“It’s times like these you learn to live again.
It’s times like these you give and give again.
It’s times like these you learn to love again.
It’s times like these time and time again.”
-Foo Fighters “Time Like These”
I don’t really know if I can put this whole year into words, now that I’m home for my summer break. I mean, I don’t think I’ve experienced so many joys and so many challenges in following my call to the priesthood as I have this year. It’s meant so much to me that you’ve all been willing to follow along and make this a part of your own journeys. And without all of you, and the chance I’ve had to share and to reach out, I know that it simply would not have been the same. I’m convinced it simply wouldn’t have been as fun or meant as much or helped me step out of myself as much as I’ve had to. I don’t know if I can say I wouldn’t be in the seminary still without all of you, but I can definitely say it would have been a lot harder.
And so the summer begins! Not only do we seminarians need to be careful not to act as if we’ve been released from prison in how we celebrate the end of finals and of another school year, but this is as important a time in our formation as priests as I think there is. I know that you know the feeling, it’s like coming home from a retreat, when we’ve spent days coming closer to God, making new friendships and building stronger foundations for older ones, and yet we’ve always got to come back down to the “real world.” But there’s no better time than this to bring to our friends and our families the love we’ve experienced, or the challenges we’ve faced, or the truths, the joys, and the struggles we’ve encountered. There is no time like then to be honestly Christian, to let it really shine through, because if we can’t be real when we come back from a retreat experience, when are we ever going to be real?
So that’s how I’d been feeling these last few weeks, from the time I started packing up my room at St. John’s, to making the drive back down the coast to come home, to unpacking all my junk (ok, so I haven’t really done that yet, I promise that’ll happen soon, mom!), I have to admit I didn’t really want this year to end. As you’ve read during these last ninth months, there are a lot of comforts in the seminary life: we’ve got great food, our own private rooms and personal space, a tremendously beautiful campus, friends to support and challenge us, daily mass and community prayer, and so much more. And yeah, there have been the challenges too: sometimes too much great food and the danger of ingratitude, feelings of entitlement to personal space, distractions from prayer and studying, arguments with or feeling maybe overburdened by living with friends, the temptation to take mass and community prayer for granted. All the beautiful gifts we have at the Seminary can move our hearts to burst with gratitude, but there’s also the danger that they can harden our hearts and distract us from what it all really means.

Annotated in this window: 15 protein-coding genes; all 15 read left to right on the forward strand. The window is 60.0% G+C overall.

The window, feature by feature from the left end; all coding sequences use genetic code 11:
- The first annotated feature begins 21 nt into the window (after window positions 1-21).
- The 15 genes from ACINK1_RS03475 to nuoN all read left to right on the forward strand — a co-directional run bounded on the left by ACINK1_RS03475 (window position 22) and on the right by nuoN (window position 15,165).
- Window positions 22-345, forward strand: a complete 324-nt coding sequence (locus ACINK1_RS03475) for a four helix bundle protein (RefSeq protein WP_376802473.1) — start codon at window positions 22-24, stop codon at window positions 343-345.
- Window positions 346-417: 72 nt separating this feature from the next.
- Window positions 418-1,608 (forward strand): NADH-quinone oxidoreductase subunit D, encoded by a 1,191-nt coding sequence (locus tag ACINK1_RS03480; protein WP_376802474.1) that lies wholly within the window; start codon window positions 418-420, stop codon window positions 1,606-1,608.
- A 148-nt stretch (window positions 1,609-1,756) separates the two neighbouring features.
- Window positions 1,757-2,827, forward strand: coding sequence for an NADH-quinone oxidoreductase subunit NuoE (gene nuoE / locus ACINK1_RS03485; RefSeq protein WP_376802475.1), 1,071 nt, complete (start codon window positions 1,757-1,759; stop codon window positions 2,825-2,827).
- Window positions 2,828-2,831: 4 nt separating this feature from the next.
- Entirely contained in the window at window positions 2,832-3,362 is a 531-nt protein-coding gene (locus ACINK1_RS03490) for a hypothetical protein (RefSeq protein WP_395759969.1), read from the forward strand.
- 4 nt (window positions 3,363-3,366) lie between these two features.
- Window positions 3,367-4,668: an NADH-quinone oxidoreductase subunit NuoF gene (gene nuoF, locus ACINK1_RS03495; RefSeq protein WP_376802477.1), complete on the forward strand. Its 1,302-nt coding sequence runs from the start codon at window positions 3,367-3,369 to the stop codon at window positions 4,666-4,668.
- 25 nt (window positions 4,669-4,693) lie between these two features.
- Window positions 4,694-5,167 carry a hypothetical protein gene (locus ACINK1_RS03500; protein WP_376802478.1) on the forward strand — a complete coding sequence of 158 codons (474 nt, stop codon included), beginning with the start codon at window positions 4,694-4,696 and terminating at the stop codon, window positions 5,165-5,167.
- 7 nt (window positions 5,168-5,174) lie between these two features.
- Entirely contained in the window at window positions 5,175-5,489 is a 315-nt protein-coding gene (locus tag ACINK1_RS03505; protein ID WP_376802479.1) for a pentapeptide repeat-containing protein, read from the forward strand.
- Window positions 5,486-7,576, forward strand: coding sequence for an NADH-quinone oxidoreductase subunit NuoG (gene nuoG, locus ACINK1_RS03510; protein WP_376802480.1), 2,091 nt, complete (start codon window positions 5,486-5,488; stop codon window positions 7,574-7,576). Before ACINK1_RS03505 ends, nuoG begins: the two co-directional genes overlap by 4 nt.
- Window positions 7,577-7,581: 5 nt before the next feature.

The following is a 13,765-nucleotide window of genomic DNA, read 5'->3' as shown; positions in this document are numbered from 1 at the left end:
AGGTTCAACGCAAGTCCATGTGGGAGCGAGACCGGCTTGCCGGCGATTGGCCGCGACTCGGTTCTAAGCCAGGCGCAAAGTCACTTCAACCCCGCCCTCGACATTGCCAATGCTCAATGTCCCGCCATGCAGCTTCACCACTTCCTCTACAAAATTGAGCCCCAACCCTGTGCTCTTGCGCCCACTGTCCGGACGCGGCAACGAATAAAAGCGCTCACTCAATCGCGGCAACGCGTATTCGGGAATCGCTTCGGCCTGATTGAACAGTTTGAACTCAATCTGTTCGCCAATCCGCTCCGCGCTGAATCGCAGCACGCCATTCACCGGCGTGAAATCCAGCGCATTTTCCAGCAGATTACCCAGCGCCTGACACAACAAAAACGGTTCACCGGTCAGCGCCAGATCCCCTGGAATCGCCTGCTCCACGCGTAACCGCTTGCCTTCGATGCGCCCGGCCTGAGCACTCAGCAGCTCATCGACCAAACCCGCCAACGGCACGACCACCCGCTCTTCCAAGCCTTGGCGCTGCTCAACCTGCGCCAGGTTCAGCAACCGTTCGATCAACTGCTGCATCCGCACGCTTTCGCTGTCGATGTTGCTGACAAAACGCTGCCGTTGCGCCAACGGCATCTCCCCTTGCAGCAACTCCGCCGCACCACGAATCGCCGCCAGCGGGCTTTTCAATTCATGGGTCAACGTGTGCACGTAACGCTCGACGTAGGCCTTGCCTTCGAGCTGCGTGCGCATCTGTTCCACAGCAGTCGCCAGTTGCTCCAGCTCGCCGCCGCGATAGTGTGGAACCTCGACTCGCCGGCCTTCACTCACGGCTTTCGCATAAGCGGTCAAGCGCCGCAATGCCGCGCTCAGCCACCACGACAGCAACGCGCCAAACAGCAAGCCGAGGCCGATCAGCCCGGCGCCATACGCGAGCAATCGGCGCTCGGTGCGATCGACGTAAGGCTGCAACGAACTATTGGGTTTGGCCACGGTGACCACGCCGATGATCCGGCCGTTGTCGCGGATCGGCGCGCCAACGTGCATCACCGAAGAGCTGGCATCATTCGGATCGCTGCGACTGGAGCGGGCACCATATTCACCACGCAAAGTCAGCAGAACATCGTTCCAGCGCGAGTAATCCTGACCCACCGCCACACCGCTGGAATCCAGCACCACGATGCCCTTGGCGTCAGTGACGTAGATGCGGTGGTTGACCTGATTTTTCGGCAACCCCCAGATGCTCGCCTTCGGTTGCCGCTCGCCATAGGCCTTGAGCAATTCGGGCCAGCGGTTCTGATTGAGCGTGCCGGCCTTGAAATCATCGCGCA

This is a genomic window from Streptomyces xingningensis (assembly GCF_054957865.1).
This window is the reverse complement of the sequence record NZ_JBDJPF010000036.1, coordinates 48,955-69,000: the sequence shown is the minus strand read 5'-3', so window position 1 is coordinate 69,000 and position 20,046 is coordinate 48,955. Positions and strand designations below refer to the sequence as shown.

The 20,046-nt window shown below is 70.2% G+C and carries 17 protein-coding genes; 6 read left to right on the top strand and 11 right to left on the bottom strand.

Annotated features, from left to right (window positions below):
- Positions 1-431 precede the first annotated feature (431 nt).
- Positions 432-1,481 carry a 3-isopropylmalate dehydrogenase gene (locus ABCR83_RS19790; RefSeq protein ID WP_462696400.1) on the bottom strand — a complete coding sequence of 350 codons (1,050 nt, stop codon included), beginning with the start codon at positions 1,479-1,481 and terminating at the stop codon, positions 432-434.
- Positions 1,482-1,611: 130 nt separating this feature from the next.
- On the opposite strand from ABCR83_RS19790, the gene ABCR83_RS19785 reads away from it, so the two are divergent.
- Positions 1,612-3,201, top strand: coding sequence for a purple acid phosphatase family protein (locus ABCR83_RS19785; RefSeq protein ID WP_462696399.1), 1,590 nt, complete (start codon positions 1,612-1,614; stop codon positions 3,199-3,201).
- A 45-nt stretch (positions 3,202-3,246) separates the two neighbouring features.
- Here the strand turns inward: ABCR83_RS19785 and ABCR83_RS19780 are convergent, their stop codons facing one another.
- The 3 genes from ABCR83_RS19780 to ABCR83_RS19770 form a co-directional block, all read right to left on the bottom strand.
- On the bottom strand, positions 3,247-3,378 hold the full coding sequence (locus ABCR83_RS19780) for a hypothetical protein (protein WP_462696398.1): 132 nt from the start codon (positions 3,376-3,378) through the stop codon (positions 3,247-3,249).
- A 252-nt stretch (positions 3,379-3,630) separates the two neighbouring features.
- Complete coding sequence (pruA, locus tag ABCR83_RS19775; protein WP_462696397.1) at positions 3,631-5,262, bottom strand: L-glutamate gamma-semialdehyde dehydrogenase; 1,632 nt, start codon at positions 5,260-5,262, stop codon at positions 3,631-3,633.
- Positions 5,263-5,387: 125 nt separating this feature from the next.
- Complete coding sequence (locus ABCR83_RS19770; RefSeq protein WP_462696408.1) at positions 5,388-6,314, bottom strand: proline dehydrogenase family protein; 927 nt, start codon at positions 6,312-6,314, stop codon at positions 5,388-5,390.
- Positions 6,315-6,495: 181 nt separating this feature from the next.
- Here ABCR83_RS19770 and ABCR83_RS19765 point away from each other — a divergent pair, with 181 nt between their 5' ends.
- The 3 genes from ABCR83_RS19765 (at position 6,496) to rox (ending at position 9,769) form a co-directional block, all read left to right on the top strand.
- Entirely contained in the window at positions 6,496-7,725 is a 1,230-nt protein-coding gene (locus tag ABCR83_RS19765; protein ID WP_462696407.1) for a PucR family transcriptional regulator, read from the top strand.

And so I’m convinced that, just like coming home from a retreat and reconnecting with those we love and have missed, coming home for the summer from the Seminary is going to be one of those “coming down the mountain” moments when I find out what it really means to be a seminarian, and if I’m cut out for this life of a priest. Because I don’t have that community of sixty plus men (and a few women too!) to live with, to eat with, and to pray with, there’s a real temptation for me to leave my prayer life back up at the seminary. I could skip out of daily mass because it’s not in a schedule set for me; I could stop spending a holy hour every day because there’s no tabernacle in my parents’ house; I could stop praying the Liturgy of the Hours because there’s not really anyone else around me who I could join with. But I don’t really think any of those excuses are really good enough.
So this is where I really learn what it means to be a seminarian and to be a priest. Am I going to leave being a seminarian at the Seminary, or am I going to “come down the mountain” having let this school year and this formation year actually change me, help me to grow? And this is something I hope we can do together, too. I don’t think you have any idea how amped I am to join you all for the Lifeteen Camp again this summer, or how hungry I am to find ways to serve my community, not because I’m bored or because I feel obligated, but because that’s what it means to love and to let an experience like I’ve had truly move us. So let’s do this together. I’ve finished another year in the Seminary and I’m half way done with the eight year process, but I’m not the only one involved here. Let’s not let up, because it’s times like these that we find out what we’re really meant for, we learn to live again, we learn to love again.